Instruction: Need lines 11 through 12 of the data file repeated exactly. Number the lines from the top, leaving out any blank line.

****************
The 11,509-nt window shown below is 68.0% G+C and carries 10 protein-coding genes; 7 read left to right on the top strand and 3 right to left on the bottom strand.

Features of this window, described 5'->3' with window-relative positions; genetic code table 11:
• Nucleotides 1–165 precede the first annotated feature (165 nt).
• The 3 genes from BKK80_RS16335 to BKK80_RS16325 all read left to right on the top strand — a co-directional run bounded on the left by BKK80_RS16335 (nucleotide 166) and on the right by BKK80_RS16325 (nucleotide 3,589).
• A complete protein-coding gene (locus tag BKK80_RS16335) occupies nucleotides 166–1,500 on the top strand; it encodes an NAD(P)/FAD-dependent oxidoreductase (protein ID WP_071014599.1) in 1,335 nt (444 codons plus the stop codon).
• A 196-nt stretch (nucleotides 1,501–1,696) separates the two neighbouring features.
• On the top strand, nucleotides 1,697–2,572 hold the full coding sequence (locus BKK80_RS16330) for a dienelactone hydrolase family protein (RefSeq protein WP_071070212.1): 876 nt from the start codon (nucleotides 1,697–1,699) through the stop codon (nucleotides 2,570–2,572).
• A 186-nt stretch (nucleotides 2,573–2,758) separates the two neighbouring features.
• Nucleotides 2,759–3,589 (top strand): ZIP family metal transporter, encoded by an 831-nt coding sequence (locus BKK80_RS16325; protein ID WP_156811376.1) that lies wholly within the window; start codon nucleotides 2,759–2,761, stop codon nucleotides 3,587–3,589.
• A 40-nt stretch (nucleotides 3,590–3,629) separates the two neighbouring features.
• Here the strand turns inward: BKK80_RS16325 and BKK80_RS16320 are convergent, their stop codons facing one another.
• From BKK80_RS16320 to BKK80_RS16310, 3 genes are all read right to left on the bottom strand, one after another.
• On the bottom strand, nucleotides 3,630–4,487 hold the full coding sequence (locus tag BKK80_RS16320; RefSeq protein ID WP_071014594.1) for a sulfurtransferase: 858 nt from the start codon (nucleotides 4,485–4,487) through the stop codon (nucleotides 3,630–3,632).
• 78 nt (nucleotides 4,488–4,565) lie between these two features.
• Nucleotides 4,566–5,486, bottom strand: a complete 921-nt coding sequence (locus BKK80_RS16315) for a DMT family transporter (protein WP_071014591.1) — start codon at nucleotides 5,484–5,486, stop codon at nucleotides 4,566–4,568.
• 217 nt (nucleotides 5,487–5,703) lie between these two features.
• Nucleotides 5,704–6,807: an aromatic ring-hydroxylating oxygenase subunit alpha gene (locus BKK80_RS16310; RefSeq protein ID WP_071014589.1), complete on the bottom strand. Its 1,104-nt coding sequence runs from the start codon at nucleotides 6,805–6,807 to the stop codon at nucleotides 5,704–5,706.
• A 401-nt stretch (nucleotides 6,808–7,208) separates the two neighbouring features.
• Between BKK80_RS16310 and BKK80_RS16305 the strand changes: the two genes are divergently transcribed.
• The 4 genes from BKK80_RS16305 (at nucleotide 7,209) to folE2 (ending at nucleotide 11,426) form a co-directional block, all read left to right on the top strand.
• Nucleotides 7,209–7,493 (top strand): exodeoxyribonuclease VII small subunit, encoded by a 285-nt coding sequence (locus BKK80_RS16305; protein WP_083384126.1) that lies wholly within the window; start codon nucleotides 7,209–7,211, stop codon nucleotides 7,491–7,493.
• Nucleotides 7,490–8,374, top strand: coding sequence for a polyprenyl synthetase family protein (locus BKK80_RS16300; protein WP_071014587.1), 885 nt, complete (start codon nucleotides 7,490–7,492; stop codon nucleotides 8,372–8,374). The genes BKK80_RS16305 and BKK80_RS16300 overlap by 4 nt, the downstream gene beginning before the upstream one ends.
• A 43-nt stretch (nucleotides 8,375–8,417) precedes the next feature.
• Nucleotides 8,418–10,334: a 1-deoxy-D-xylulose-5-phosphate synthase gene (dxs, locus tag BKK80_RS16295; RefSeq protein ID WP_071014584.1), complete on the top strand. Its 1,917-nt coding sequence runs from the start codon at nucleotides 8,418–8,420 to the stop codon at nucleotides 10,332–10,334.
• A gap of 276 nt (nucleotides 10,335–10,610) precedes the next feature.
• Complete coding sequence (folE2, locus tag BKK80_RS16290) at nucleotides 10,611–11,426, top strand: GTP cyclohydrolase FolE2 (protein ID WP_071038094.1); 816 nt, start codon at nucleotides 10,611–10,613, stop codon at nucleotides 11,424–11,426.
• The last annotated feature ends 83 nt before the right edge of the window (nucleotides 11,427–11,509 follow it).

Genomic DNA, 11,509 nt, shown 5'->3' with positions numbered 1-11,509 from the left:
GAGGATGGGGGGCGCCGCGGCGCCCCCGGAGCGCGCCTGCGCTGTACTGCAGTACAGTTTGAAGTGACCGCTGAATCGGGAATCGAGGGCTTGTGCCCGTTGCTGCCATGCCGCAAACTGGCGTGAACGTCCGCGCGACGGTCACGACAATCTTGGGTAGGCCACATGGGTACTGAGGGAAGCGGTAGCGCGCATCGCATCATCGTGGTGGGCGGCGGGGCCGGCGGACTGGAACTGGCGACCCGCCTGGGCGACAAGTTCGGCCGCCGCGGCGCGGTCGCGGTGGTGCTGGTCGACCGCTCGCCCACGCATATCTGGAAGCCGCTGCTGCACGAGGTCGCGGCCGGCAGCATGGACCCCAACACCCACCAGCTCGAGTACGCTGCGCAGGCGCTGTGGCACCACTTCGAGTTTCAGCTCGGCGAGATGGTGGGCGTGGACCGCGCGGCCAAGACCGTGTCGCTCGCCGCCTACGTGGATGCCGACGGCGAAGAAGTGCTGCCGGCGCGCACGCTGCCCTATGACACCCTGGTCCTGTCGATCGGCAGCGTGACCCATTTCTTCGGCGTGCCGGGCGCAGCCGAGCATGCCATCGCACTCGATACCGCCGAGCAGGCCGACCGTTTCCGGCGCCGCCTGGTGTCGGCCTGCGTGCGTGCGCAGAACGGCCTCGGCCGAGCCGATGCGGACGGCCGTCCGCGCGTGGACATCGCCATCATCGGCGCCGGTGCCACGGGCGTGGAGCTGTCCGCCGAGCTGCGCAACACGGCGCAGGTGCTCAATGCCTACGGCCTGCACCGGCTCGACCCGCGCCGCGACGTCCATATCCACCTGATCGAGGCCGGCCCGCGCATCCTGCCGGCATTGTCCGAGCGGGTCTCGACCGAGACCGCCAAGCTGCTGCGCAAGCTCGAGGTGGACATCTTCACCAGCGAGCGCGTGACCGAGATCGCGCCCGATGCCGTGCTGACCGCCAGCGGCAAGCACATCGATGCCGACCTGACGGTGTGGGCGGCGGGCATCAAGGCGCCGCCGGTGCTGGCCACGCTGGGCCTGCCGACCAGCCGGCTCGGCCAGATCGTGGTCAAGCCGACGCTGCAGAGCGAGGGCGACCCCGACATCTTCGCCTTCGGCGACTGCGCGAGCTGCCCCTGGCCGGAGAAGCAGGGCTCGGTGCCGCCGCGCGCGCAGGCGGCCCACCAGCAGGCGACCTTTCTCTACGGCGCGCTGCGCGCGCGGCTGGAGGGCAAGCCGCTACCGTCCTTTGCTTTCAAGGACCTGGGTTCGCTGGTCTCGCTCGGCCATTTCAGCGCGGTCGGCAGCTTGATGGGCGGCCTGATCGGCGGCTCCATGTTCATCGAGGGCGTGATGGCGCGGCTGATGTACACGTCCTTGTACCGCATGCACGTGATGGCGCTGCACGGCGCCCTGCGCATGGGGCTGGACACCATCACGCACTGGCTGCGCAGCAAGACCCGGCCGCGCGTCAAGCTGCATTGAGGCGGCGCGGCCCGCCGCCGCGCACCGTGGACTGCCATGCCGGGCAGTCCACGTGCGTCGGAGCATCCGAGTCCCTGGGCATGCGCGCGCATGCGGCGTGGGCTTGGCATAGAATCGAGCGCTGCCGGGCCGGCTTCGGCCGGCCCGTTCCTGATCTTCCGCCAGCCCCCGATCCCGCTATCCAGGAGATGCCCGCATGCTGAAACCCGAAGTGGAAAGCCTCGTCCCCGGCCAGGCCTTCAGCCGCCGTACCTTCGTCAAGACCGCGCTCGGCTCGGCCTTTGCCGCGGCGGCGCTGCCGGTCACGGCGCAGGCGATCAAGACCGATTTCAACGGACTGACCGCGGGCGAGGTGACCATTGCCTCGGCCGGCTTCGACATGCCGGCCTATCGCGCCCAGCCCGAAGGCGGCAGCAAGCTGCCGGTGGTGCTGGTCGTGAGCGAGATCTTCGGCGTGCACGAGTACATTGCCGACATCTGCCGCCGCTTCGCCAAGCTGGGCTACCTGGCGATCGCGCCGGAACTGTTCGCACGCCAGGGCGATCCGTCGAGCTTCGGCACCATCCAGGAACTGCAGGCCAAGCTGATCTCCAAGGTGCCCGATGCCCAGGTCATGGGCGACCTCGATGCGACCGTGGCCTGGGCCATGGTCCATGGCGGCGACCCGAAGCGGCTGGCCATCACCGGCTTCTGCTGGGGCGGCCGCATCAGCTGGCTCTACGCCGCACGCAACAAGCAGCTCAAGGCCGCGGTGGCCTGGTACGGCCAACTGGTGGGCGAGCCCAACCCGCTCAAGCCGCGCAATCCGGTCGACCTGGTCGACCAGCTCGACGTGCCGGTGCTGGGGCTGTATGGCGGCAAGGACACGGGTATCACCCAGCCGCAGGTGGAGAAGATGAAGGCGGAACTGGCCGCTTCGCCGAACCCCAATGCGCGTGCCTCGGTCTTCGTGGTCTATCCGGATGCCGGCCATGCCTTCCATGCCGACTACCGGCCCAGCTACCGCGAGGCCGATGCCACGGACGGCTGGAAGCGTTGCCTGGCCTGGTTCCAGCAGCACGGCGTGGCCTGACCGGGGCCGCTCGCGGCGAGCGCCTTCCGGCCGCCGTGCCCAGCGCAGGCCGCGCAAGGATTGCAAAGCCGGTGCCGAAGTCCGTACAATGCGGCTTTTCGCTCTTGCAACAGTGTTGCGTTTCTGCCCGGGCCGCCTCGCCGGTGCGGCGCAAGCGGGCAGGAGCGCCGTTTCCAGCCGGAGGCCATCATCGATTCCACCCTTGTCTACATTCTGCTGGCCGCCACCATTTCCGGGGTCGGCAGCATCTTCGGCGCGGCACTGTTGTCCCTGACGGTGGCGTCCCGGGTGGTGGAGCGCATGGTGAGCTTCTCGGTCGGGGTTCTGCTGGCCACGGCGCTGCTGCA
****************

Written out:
• Here the strand turns inward: BKK80_RS16325 and BKK80_RS16320 are convergent, their stop codons facing one another.
• From BKK80_RS16320 to BKK80_RS16310, 3 genes are all read right to left on the bottom strand, one after another.